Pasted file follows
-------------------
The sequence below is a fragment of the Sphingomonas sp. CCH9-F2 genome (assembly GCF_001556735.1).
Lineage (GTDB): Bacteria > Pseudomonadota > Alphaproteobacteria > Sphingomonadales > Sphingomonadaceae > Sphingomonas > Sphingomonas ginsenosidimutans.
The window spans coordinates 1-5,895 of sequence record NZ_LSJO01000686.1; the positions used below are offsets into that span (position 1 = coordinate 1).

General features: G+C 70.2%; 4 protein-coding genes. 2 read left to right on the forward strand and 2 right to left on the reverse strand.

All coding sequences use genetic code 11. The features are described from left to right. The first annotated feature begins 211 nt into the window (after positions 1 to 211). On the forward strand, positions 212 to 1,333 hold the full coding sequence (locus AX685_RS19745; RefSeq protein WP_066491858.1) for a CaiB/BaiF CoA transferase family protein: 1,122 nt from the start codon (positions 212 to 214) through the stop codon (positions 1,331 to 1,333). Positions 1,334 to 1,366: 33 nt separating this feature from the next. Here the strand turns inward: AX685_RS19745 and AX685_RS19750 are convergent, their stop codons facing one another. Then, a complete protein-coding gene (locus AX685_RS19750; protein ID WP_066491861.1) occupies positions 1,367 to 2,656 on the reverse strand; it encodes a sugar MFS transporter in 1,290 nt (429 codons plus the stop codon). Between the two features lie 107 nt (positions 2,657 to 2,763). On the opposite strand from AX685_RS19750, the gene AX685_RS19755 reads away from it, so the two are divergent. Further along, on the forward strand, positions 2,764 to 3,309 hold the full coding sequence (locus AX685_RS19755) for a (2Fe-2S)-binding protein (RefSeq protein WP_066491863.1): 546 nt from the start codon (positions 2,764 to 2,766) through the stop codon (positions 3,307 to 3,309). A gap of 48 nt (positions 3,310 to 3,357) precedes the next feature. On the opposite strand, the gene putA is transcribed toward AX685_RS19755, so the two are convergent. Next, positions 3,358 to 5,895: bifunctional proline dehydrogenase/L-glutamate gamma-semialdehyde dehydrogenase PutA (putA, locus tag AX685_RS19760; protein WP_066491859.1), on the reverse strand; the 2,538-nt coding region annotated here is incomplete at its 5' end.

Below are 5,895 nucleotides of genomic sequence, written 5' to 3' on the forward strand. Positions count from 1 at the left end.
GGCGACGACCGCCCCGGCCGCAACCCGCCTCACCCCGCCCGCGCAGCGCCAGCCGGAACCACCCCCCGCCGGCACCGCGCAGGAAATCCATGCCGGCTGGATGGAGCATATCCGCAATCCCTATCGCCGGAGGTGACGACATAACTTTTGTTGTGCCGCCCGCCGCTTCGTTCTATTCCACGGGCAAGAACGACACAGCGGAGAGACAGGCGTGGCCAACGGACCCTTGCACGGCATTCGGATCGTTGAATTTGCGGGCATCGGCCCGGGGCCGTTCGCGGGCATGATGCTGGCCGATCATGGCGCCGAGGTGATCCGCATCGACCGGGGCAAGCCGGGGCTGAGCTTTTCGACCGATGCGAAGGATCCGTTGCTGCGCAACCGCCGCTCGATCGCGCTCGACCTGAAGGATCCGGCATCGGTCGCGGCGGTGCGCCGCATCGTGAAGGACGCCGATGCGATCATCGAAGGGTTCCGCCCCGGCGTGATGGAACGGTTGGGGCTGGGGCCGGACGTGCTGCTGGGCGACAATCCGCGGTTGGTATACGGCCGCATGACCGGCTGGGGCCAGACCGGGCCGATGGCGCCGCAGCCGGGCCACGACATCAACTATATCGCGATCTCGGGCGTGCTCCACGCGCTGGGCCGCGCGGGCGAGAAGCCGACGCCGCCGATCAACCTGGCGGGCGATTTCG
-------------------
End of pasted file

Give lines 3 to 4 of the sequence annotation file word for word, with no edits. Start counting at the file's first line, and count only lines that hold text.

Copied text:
The window spans coordinates 1-5,895 of sequence record NZ_LSJO01000686.1; the positions used below are offsets into that span (position 1 = coordinate 1).

General features: G+C 70.2%; 4 protein-coding genes. 2 read left to right on the forward strand and 2 right to left on the reverse strand.